Ever wanted to create a command similar to an SQL “IS IN” in a TM1 Turbo Integrator process? Or use operators in a TM1 TI process to create a “NOT IN” like command from a SQL? Or wanted to use an OR, an AND or a NOT EQUAL TO command in a TI process?
Well, you can.
If you are looking for the operators to use in a TM1 Rule, please check this post.
TM1 TI Operators
There are some very useful operators available in TM1 TI processes. Use:
- For OR, use a percent sign: %
- For AND, use and ampersand: &
- For NOT EQUAL TO, used tilde: ~
“Is In” Command
Further, to make an “is in” command, just use a series of OR statements between multiple conditions and you will achieve the same outcome. To do the OR, you need to use a % in place of the OR. For example:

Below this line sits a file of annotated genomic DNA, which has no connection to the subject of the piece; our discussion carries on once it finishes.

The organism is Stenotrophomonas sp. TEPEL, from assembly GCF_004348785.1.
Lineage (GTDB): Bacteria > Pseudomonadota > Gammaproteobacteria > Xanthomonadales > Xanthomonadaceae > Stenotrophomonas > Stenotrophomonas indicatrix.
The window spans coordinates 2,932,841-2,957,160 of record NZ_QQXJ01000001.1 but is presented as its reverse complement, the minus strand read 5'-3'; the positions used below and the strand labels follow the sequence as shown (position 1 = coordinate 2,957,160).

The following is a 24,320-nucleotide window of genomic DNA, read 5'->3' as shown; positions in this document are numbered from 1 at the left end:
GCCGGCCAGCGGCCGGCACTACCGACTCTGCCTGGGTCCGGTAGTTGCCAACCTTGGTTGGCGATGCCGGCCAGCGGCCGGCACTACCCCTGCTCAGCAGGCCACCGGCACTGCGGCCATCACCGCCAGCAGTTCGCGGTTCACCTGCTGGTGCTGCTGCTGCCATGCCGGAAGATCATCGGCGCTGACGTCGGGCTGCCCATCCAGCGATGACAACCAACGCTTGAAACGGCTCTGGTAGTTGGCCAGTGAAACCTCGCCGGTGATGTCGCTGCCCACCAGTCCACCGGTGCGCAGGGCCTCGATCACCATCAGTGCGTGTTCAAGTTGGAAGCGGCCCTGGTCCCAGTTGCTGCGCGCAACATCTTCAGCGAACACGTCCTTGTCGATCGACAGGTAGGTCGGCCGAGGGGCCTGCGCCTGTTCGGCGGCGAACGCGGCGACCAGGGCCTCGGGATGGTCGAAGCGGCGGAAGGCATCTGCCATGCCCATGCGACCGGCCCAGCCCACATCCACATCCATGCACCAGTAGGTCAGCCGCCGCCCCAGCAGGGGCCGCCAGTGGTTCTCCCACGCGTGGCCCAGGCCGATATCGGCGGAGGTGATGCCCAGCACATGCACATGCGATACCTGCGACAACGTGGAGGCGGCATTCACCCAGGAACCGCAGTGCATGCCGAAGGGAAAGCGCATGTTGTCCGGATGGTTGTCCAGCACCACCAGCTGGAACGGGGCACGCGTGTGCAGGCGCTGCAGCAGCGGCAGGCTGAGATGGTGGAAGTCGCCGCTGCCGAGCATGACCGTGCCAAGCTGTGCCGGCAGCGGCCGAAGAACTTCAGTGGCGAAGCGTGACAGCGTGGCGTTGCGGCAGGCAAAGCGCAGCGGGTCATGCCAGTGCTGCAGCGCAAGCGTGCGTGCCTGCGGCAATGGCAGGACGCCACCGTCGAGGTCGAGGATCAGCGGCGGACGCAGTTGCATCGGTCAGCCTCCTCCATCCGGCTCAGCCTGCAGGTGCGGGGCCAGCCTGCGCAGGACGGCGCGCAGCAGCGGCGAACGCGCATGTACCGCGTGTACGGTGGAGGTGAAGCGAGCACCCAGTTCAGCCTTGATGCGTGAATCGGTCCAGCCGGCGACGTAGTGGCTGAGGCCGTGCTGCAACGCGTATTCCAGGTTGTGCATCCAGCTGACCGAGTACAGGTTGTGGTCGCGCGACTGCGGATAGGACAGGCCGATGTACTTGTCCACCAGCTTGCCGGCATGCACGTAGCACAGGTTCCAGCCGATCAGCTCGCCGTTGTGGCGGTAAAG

IF ( gp_account @= ‘Volume (Units)’ % gp_account @= ‘List Price/CIP %’ % gp_account @= ‘Installation Charge/CIP %’ % gp_account @= ‘Freight Outwards/CIP %’ % gp_account @= ‘ Settlement Discount/CIP %’ % gp_account @= ‘Material Cost/CIP %’ % gp_account @= ‘Factory Cost/CIP %’ % gp_account @= ‘Rework Cost/Std Cost %’ % gp_account @= ‘Install Cost/CIP %’ % gp_account @= ‘Install Rework /CIP %’ % gp_account @= ‘Average CIP/Unit’ % gp_account @= ‘CIP Change %’ );
This will test if any of those values in single inverted commas are in the variable “gp_account” and if so, then the IF will be executed.
“Equal To” Command
You can also use an ampersand (“&”) as the operator to make a command equal to x and y and z.
“Not Equal To” Command
You can also use a tilde (“~”) as the operator to make a command not equal to something. For example using the tilde before the open brackets in the following ~(vCostCentre @= ‘1099’ % CostCentre @= ‘2099’ % CostCentre @= ‘6099’ % CostCentre @= ‘8099’ ) would be the equivalent of saying vCostCentre NOT IN (‘1099’, ‘2099’, ‘6099’, ‘8099’).
Now that is cool!